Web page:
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The best ways to protect your dog from tick bites

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Keeping your dog tick-free involves vigilance and year-round protection. Learn how to protect your dog against ticks in four steps.
Four ways to protect your dog from tick bites
Dog in the fields
Four ways to protect your dog from tick bites

1. Choose a tick treatment for your dog 

The most important step in the fight against ticks is prevention. Apply an effective tick prevention product all year round. Use a product such as the Seresto collar or Advantix, which repel ticks and kill ticks without the need for a blood meal, and help to prevent tick-borne diseases such as anaplasmosis and babesiosis. 

Learn more with our side-by-side product comparison: 

Tick treatment 



Seresto flea and tick collar for dogs 

• Remains effective for several months  

• Weatherproof and water-resistant^ 

• Doesn’t require ticks to bite your pet to be killed  

  • Also protects against fleas 

• Some dogs aren’t used to wearing collars, so make sure it is fitted correctly and check it daily for the first few weeks for any signs of discomfort. 


• Quick and easy to administer 

• Little opportunity for owner error, however the dog might vomit it up after treatment 

• Requires ticks to bite the host for the tick to be killed 

• Owners must remember to administer tablets regularly, and check that their dog has not vomited it up  


• Works quickly 

• Must be applied to the entire animal, wetting the coat 

• Application may be tedious and time consuming, and has a higher likelihood of owner error 

Spot-on treatment 

• Advantix doesn’t require fleas or ticks to first bite your pet to be killed 

• Works quickly 

• Easy to apply for most dogs and pet parents 

• Always check the label of the product you are using - most spot-on treatments (except Advantix) do require fleas and ticks to bite your pet to be killed 

• Owners must remember to administer 

• Some pet parents find spot-on treatments messy to apply 

 Whichever tick treatment you choose, it’s important to discuss with your vet if it needs to be used all year round in your area, to keep your dog protected in the long term.  

2. Regularly check your dog for ticks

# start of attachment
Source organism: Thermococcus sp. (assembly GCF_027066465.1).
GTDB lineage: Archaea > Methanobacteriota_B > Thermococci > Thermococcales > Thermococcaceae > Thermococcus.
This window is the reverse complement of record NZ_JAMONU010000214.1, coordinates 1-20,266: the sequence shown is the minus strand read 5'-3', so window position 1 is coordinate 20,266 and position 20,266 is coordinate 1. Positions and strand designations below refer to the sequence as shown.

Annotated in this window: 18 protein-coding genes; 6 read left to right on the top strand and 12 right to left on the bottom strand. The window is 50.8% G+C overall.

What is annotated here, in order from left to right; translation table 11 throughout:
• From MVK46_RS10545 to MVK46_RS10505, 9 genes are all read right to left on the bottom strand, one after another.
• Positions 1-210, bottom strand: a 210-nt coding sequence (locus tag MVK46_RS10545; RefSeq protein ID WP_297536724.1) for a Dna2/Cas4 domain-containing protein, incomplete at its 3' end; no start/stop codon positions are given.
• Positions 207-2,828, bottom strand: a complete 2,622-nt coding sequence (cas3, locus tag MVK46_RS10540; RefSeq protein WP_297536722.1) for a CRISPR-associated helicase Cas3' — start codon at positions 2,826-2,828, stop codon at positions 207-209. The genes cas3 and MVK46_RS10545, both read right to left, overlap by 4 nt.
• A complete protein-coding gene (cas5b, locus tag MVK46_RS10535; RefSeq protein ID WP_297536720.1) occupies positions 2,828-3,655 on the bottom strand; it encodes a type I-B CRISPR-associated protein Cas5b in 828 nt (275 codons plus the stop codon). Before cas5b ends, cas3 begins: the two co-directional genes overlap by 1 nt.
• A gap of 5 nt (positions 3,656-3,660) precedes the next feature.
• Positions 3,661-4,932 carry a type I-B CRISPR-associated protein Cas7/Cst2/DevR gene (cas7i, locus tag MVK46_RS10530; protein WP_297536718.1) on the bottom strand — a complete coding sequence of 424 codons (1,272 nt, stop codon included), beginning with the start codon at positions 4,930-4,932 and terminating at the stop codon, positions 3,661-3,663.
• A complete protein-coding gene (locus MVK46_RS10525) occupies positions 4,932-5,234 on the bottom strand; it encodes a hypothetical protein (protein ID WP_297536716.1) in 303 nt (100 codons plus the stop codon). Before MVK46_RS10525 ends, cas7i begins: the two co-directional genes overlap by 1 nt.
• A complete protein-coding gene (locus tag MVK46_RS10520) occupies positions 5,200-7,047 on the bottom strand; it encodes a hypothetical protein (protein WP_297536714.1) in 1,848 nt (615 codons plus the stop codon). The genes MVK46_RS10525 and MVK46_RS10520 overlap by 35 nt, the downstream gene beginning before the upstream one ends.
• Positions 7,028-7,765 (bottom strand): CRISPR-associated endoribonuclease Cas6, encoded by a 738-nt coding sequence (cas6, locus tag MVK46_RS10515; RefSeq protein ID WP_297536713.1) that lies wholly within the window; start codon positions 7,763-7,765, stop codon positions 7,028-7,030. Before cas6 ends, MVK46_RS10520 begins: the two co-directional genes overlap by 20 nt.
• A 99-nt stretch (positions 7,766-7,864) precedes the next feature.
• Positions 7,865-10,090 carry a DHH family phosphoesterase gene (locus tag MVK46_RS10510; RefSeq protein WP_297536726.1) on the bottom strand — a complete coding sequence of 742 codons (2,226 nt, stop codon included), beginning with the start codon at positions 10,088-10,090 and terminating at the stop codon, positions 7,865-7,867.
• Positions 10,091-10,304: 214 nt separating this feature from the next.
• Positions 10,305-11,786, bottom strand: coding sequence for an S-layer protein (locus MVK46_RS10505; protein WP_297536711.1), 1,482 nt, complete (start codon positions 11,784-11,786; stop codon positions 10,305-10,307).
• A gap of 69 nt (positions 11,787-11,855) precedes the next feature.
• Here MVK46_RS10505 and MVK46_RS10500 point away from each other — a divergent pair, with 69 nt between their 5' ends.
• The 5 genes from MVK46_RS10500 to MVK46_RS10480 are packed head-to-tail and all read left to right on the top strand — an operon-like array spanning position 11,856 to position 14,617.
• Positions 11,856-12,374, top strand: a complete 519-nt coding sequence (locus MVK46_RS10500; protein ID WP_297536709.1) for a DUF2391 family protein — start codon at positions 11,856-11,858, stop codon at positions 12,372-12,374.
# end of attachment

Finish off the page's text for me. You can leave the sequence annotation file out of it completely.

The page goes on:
Any dog, especially one that has a tendency to roam through tall grass or heavy bush, should be checked periodically for ticks, focusing on the neck (especially under collars), head, ears, feet and between the toes. Check out our complete guide for identifying and finding ticks on your pet.  

Keep in mind that tick bites are hard to detect once the tick has fallen off your dog after feeding. Often these bites don’t itch, so unless you see the tick or your dog starts to show signs of paralysis tick toxicity, you probably won’t know your dog has been bitten. Checking for ticks daily, especially in paralysis tick areas, will increase the chances of you finding a tick while it’s still on your dog. 

3. Know where ticks like to hide 

The location of ticks depends on the species of tick. Brown dog ticks feed on the same dog at each stage of their lifecycle (larvae, nymphs and adults) and are therefore often found in the dog’s kennel, bedding or garden. They can also survive inside your home. The natural hosts of paralysis ticks are native animals, including possums, bandicoots and kangaroos. Long grasses, bushland and rainforests provide the perfect environment for these ticks. Town parks, residential gardens, dog parks and kennels are not immune. 

4. Treat your garden for ticks 

Look for places in your backyard that may be harbouring ticks. Overgrown bushes and patches of tall grass can be tick hotspots, so tidy them up by mowing, weeding or trimming. If you are noticing a significant infestation, outdoor garden treatments for ticks can also help - make sure you follow the label for application and how long to keep your dog and family away after application. 

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